Down the corridor of gaming history, Nintendo has always had an important role. Being indispensable within this industry, they’ve been forced to keep up with the dramatic changes of this competitive environment. After two years of trial and error, Nintendo finally got a grasp of what its buyers desired. This realisation sparked the creation of the ‘Integrated Development Headquarters’ in February 2013 – a special department that saw the development of new products.
In March 2015 and before the production of NS, Nintendo announced that it would launch a game-specific machine, code-named NX. 2016 saw the outbreak of Pokémon GO, the ‘Tokyo Eight Minutes’ of the Rio Olympics closing ceremony, and even the Mario products take the lead on the stage.
And within three months, more and more people paid attention to the NS – they were captivated by it. Upon its release at the end of 2016, people were surprised to find out that the NS was, in fact, an unprecedented hybrid host. This interesting concept fully captured both the players’ appetites and interest – they were eager to learn everything about the Switch.
The NS (Nintendo Switch) is Nintendo’s flagship product, launched in March 2017. Its striking logo tag and the ‘click-click’ of the Joy-Con handle assembly were enough to surpass the two most celebrated debuts of GBA – the SP and Wii.
Due to the marvels that are smartphones and desktop games, Nintendo’s hardware advertising strategy had to be put into place. On October 2oth, during the US presidential election televised debate, the topic of ‘NS’ topped Trump on major social networking sites. Its actual design adopts that of the household handheld, inheriting the genes of some of its predecessors. Below are its five main characteristics highlighted.
1.You can seamlessly switch the identity of both the host and handheld – that’s how the NS got its name! It has portable and household characteristics but also owns a modular design for the controller. Nintendo combined their two mainstay product lines, giving them more focus on game development.
2.The game controller is changed slightly due to the NS’s HD vibrations. Players are given the illusion of this contact, but it’s just forged through HD vibration technology, lending them a truly fascinating experience. Nintendo’s first release, (12 Switch), included this feature – you were able to sense game status without needing to take a look at the screen, and you’d feel a shaking sensation when moving the Joy-Con.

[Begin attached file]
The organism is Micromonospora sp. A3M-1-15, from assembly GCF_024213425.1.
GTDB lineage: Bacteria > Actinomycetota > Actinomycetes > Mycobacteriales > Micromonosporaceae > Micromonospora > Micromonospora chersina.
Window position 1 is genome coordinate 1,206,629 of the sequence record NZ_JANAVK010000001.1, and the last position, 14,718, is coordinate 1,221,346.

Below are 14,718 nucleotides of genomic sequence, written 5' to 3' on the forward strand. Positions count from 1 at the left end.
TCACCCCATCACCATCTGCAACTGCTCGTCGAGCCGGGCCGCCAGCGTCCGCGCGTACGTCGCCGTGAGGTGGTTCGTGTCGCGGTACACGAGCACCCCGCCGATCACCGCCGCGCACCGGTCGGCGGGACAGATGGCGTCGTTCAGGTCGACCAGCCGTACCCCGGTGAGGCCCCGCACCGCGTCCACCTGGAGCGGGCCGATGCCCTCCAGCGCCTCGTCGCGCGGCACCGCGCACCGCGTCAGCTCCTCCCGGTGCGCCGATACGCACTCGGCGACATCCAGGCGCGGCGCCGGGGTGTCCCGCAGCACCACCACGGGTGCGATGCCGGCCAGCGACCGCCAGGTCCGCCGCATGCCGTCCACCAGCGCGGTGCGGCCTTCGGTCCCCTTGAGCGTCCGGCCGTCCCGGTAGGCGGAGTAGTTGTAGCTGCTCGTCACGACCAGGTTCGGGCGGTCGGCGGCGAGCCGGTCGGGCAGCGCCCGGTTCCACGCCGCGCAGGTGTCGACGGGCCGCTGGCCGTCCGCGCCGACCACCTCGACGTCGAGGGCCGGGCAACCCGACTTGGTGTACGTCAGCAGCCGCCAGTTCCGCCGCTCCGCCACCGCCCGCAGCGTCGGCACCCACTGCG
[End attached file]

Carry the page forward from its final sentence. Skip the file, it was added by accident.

3.The NS got rid of the ‘lock zone’, which meant that players could play and buy any game in any country, without being blocked at any level.
4. The Joy-Con boasts a motion-sensing game, equivalent to the Wii but with enhanced effects. Meanwhile, the Joy-Con on the right features a kinetic IR camera that can recognise the size and shape of objects before it.
5.The NS can support the local multiplayer mode of eight devices.
After its release, the NS sold out practically everywhere within no time at all. The sales volume of the NS surpassed the Wii’s sales record in the United States, in just two days. At the end of its first week, it had sold over 500,000 units in North America, 360,000 in Japan, 110,000 in France and 85,000 in the United Kingdom. Overall, that’s an incredible 1.5 million units – and, what’s more, as many as 89% of buyers picked up The Legend of Zelda: Breath of The Wild. There were several reasons why it was so successful – firstly because of the early hype and feature of dual-use handheld consoles, but also because Nintendo knew there had to be enough games for customers to want. The Legend of Zelda successfully helped the NS establish outstanding achievements in its early stages, as well as fulfilling the player’s expectations to the maximum. And, of course, the charm, fun and delicacy of the series were maintained.
Moreover, it ensured that many games are played with the Switch every month, including Arms, Mario Kart 8 and Super Mario Odyssey. Additionally, almost all of the great indie games on the market can be played easily on the NS.
Nintendo is proving once again that it is not just a console maker, but a disruptive player in the console market.’ So far, the NS has amassed more third-party and indie games than the Wii U has in the last five years. And, it’s clear that this is only the beginning of the Switch’s journey.